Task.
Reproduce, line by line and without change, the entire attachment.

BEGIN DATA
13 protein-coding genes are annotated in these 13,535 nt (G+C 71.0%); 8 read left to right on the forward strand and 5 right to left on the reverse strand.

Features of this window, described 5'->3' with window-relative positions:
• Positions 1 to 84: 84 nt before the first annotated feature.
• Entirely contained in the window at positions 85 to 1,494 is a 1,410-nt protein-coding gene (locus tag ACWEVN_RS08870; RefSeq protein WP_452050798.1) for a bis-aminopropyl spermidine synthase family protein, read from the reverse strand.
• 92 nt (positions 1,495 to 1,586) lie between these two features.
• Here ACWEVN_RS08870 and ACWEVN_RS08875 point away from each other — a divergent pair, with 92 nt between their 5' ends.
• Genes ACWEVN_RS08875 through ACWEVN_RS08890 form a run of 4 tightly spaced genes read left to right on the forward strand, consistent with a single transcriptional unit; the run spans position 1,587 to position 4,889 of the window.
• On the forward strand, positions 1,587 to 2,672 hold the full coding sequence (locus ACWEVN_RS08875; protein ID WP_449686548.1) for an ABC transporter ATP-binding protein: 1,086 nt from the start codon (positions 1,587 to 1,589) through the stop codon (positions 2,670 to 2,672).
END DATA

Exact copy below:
13 protein-coding genes are annotated in these 13,535 nt (G+C 71.0%); 8 read left to right on the forward strand and 5 right to left on the reverse strand.

Features of this window, described 5'->3' with window-relative positions:
• Positions 1 to 84: 84 nt before the first annotated feature.
• Entirely contained in the window at positions 85 to 1,494 is a 1,410-nt protein-coding gene (locus tag ACWEVN_RS08870; RefSeq protein WP_452050798.1) for a bis-aminopropyl spermidine synthase family protein, read from the reverse strand.
• 92 nt (positions 1,495 to 1,586) lie between these two features.
• Here ACWEVN_RS08870 and ACWEVN_RS08875 point away from each other — a divergent pair, with 92 nt between their 5' ends.
• Genes ACWEVN_RS08875 through ACWEVN_RS08890 form a run of 4 tightly spaced genes read left to right on the forward strand, consistent with a single transcriptional unit; the run spans position 1,587 to position 4,889 of the window.
• On the forward strand, positions 1,587 to 2,672 hold the full coding sequence (locus ACWEVN_RS08875; protein ID WP_449686548.1) for an ABC transporter ATP-binding protein: 1,086 nt from the start codon (positions 1,587 to 1,589) through the stop codon (positions 2,670 to 2,672).